Abby Stein discovered what the word "transgender" meant — and that the term accurately described her — when she snuck on the internet for the very first time back in 2011, in a mall bathroom, at the age of 20.
“The first thing I searched was whether a boy could turn into a girl in Hebrew — I didn’t speak English at all — and that led me to the first Hebrew Wikipedia page that was talking about transgender,” Stein told NBC’s "Today" show Tuesday. “It was the first time I heard that term. I identified as such without having words for it.”
Stein is thought to be the first openly transgender woman raised in a Hasidic community, an experience she chronicles in her memoir, “Becoming Eve: My Journey from Ultra-Orthodox Rabbi to Transgender Woman,” which was released Nov. 12. Though Stein said she always felt different and was not interested in playing with boys when she was younger, she felt pressured to keep her identity secret and follow the more traditional path of living as a man, getting married and becoming a rabbi.
“For me, personally, there were a lot of expectations because of my family,” Stein told "Today."
Yet, Stein was inspired to start breaking free from those expectations in 2011 after she found out that she and her now ex-wife were expecting a child.
“How could I raise someone, bring someone into the world if I don’t know who I am?” Stein said.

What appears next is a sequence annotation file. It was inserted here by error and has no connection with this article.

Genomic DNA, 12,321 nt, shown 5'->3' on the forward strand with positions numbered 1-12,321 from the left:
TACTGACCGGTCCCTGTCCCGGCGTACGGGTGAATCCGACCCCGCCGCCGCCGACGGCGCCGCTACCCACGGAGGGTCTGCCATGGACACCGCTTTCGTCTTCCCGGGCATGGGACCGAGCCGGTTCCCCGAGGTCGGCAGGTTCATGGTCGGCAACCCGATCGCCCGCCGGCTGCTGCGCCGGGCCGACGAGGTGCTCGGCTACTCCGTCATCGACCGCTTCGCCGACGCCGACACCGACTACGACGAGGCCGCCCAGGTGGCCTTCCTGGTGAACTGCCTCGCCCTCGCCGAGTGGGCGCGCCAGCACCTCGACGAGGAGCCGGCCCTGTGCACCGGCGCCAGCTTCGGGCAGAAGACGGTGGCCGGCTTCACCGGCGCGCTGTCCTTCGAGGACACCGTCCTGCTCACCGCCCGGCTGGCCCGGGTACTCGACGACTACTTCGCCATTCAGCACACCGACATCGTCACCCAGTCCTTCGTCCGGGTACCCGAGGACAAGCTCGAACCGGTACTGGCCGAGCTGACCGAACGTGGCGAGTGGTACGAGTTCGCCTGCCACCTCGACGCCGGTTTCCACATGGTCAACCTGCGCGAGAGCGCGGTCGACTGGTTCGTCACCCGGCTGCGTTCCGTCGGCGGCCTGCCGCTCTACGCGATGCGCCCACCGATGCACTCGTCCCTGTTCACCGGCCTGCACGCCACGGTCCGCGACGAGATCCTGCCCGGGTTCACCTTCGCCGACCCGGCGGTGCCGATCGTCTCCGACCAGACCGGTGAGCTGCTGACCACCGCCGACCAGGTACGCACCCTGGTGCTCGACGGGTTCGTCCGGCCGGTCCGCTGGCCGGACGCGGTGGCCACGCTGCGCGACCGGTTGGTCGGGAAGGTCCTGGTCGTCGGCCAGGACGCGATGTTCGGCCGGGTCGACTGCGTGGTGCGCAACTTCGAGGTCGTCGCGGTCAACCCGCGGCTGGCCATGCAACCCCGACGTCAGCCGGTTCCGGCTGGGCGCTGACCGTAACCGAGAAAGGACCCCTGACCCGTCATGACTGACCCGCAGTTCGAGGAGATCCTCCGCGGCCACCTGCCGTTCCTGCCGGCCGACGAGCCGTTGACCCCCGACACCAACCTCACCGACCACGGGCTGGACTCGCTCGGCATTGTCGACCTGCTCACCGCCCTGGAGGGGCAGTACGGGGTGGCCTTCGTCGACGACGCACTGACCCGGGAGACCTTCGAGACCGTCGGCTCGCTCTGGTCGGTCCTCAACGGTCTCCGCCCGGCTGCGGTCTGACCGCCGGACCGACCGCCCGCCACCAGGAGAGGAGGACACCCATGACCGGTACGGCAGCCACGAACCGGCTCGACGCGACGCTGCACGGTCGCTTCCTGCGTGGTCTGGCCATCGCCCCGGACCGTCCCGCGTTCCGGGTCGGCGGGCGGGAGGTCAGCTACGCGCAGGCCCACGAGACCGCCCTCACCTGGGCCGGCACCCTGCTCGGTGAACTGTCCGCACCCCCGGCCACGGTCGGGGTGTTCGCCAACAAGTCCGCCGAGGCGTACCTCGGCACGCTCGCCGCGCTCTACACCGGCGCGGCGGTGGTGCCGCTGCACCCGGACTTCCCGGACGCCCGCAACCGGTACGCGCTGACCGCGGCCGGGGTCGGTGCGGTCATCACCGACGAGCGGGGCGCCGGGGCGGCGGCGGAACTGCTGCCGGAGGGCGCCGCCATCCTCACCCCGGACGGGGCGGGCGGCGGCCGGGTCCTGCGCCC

Shortly after her son was born, Stein took a friend’s tablet to a mall bathroom on multiple occasions for research — as Hasidic leaders limit members’ web and smartphone use — and came out as trans shortly after. Stein's father was not receptive to the news, but Stein felt she had somewhat of a breakthrough after her father admitted trans people exist, something she said “was not a given for an ultra-Orthodox rabbi.” A retelling of their two-hour conversation serves as the epilogue of “Becoming Eve.”
“It taught me a lot about bigotry and transphobia in so-called religious communities,” Stein said. “I realized it’s usually not religion, and it’s not God. It’s people and the culture, which is why it was a big deal for my dad.”
Stein said she was shunned upon leaving the Hasidic community in 2012 even before she publicly came out as trans, but Judaism still plays an important role in her life. She regularly gives speeches to Jewish people and is a leader in New York City’s Jewish activist community. When she first became involved in activism, one of her goals included wanting the Hasidic community to “become transphobic — because that would mean they recognize we exist.”
“I can say three and a half years later, mission accomplished. The Hasidic community is officially transphobic, which didn’t exist growing up, but at least now they talk about it,” Stein told "Today."
“At the end of the day, I am who I am today, of which I am very proud and happy and comfortable, because of the sum total of my experiences,” she said.